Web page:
There are tons of movie releases in 2017 that we’re beyond excited for. This year will give us the next chapter in the Star Wars saga, the first new Pirates of the Caribbean movie in years, and even a sequel to Kingsman.
That doesn’t mean there aren’t a good deal of ill-advised releases on the other end of the spectrum. Hollywood definitely isn’t immune to bad ideas, most of which are motivated by money. When a studio thinks they can make a quick buck at the box office, it often leads to some bad decisions. These are likely going to be those poor choices.
1. Fifty Shades Darker, February 10
The Fifty Shades movie franchise was propped up by strong international numbers the first time around, despite poor reviews and a whole lot of disinterest from domestic audiences. For the sequel, it looks like the same old story. Fifty Shades Darker is currently trending at a meager 9% on Rotten Tomatoes, with critical consensus pointing out how it “wants to be kinky but only serves as its own form of punishment.” At the box office, it pulled in just $113 million stateside after a month (admittedly with a strong overseas gross of $256 million, as of publishing).
2. CHiPs, March 24
Hollywood’s propensity for reboots really hit terminal velocity with this one. In this particular case, it’s hard not to feel like a bunch of suits threw darts at a board full of mid-tier ’70s and ’80s TV shows, and somehow landed on an adaption of the CHiPs TV show.
The odds seem good that Warner Bros. wildly overestimated the public interest in CHiPs. And barring a revelatory 21 Jump Street-esque miracle, they’re going to pay for it at the box office.
3. King Arthur: Legend of the Sword, May 12
This isn’t the first time Hollywood has tried to make money off of a modern update of the Camelot legend. Back in 2004, Training Day director Antoine Fuqua had an A-list cast in hand for King Arthur, and still the film flopped to the tune of a $51 million domestic box office.
That of course, hasn’t slowed Guy Ritchie in the slightest; King Arthur: Legend of the Sword is merely the first installment in a planned six-film series, but chances seem good that it won’t make it past the opening movie this year.
4. Baywatch, May 26
Sure, Paramount’s Baywatch landed two of Hollywood’s biggest stars in Zac Efron and Dwayne Johnson. But with a pair of screenwriters most known for Freddy vs. Jason, and a director whose crowning work is Horrible Bosses, it’d probably be smart to keep your expectations low.
Again, we have a studio vastly over-projecting the popularity of an old TV series, and hoping that that alone will be enough to win out at the box office (hint: it won’t be).
5. The Mummy, June 9
The Marvel Cinematic Universe has been a double-edged sword for Hollywood. On one hand, it’s spawned an exciting series of superhero movies and TV shows that connect Marvel’s vast, expansive world of diverse stories. On the other, it’s had competing studios scrambling to create their own shared universe franchises, none of which have been anything near the MCU’s level of quality.
Enter The Mummy, Universal’s haphazard attempt to create a connected franchise using their stable of classic movie monsters. Even with Tom Cruise on board to star, it’s tough to see this one getting far (at least if Dracula Untold is any indication).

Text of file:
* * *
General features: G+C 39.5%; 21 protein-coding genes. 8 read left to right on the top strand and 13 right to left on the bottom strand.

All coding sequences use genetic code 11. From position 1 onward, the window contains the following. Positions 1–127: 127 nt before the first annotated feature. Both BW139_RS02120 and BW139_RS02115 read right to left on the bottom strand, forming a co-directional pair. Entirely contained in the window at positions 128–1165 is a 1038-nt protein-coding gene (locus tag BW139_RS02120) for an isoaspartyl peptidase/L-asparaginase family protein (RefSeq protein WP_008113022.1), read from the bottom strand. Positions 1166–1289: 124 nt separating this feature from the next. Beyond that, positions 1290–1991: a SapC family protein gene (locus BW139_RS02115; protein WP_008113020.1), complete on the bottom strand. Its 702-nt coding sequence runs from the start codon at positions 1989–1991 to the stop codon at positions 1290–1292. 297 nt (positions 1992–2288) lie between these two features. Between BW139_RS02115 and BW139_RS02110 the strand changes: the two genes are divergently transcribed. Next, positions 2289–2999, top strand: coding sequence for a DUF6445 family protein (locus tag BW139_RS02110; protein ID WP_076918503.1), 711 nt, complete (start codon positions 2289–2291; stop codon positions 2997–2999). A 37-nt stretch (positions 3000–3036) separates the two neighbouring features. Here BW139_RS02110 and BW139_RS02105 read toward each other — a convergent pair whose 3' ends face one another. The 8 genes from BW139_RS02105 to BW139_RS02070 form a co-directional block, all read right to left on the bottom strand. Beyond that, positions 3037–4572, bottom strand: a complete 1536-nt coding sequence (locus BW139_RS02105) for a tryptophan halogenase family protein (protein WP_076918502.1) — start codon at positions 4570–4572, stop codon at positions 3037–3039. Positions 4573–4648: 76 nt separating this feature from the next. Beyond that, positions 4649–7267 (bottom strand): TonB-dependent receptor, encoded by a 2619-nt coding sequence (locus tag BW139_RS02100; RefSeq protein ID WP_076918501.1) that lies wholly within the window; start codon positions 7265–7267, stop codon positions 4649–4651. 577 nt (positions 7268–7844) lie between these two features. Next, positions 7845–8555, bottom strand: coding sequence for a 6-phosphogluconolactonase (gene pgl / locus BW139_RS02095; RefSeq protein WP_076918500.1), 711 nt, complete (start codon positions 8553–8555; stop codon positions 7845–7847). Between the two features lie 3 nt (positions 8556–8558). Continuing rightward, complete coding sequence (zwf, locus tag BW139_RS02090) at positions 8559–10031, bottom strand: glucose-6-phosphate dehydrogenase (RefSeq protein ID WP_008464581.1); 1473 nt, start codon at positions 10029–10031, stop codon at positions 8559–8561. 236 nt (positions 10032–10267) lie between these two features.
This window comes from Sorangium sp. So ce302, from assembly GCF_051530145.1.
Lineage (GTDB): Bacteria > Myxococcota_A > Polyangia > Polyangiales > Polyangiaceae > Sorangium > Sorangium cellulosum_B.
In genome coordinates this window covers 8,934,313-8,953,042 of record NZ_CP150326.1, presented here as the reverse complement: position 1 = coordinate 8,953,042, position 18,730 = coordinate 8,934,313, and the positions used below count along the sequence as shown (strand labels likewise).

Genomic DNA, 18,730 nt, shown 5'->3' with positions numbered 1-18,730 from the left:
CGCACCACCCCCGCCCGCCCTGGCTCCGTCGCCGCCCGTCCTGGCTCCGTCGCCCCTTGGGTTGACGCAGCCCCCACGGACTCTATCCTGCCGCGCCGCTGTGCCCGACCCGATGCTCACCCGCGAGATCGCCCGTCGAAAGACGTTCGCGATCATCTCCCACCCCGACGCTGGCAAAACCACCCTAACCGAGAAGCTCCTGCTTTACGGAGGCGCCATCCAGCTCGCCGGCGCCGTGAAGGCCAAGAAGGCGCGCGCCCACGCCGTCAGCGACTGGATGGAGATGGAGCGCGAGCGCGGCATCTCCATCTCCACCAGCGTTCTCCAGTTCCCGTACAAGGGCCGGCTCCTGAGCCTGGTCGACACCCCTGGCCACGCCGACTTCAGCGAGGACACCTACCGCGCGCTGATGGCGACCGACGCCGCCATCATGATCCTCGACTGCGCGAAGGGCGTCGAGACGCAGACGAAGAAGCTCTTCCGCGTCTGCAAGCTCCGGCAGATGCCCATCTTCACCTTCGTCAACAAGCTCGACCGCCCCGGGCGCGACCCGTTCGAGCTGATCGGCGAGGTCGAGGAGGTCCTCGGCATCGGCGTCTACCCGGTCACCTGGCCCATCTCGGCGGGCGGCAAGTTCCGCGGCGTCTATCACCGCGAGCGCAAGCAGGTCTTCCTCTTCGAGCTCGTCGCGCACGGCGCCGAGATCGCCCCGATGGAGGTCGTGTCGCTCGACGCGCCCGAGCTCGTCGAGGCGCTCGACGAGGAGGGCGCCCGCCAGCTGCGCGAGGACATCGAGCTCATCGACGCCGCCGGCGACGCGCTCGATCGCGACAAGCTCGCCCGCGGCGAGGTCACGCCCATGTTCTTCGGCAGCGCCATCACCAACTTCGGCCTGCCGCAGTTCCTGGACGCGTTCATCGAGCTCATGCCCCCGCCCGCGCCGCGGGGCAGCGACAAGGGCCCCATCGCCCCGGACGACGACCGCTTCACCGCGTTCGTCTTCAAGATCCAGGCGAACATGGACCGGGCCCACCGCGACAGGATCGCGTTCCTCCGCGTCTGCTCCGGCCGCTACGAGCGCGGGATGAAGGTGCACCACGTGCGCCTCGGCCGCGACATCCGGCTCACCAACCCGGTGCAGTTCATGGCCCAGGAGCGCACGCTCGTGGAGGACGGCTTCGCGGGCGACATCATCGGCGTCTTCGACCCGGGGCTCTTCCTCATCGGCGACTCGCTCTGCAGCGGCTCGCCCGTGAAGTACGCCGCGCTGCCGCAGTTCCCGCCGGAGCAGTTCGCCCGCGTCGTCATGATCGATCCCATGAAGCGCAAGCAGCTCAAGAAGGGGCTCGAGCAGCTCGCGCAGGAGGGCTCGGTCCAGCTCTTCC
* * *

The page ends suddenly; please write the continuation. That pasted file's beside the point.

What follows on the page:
6. Cars 3, June 16
The bizarrely grim early marketing for Cars 3 aside, the Cars series has long struggled to gain a solid foothold in the Pixar universe. The best Pixar films are the ones that double as thematic parables, ranging from growing up (Toy Story) to how we process our emotions (Inside Out). Both Cars films have lacked that same emotional crossover appeal, and yet Disney keeps on green-lighting the franchise. All that being so, we don’t have high hopes for the third installment releasing this summer.
7. Transformers: The Last Knight, June 23
American audiences have long since abandoned the Transformers franchise in terms of their interest at the box office. Strong numbers in China though, have kept it alive, with each successive film marketing itself more and more toward that overseas audience. But as the saga has drifted away from our shores, the overall quality continues its free-fall. So yeah, we can understand the temptation to continue cranking out mindless sequels, don’t get us wrong. Just don’t expect us to be rushing to the movie theater on the opening weekend.
8. The Emoji Movie, August 4
The Emoji Movie couldn’t be a bigger Inside Out ripoff if it tried, and that’s not even the most egregious reason to avoid it at all costs. Inside Out was carefully constructed by a studio known for quality crossover cinema, with a skilled, experienced creative hand at the helm in Pete Docter. The Emoji Movie‘s director, Tony Leondis, has a resume filled primarily with forgotten straight-to-video sequels for Lilo & Stitch and The Emperor’s New Groove. Yeah. Good luck with this one.
9. The Lego Ninjago Movie, September 22
Warner may have struck gold with The Lego Batman Movie early in 2017, but Lego Ninjago may very well end up being the point where they realize the limits of the fledgling movie franchise. With upwards of 13 credited writers on the screenplay, it doesn’t exactly exude the can’t miss appeal of past Lego movies. Hopefully, it’ll be a valuable learning experience for all involved about over-extending a good idea.
10. The Six Billion Dollar Man, December 22
Hollywood just can’t help but mine 1970s television for their movie ideas this year. The Six Billion Dollar Man (smartly adjusted for inflation) will star Mark Wahlberg as Steve Austin, a man reconstructed into a cyborg secret agent by the United States government. We don’t know much past the basic concept and the release date, but color us immediately skeptical about this one.
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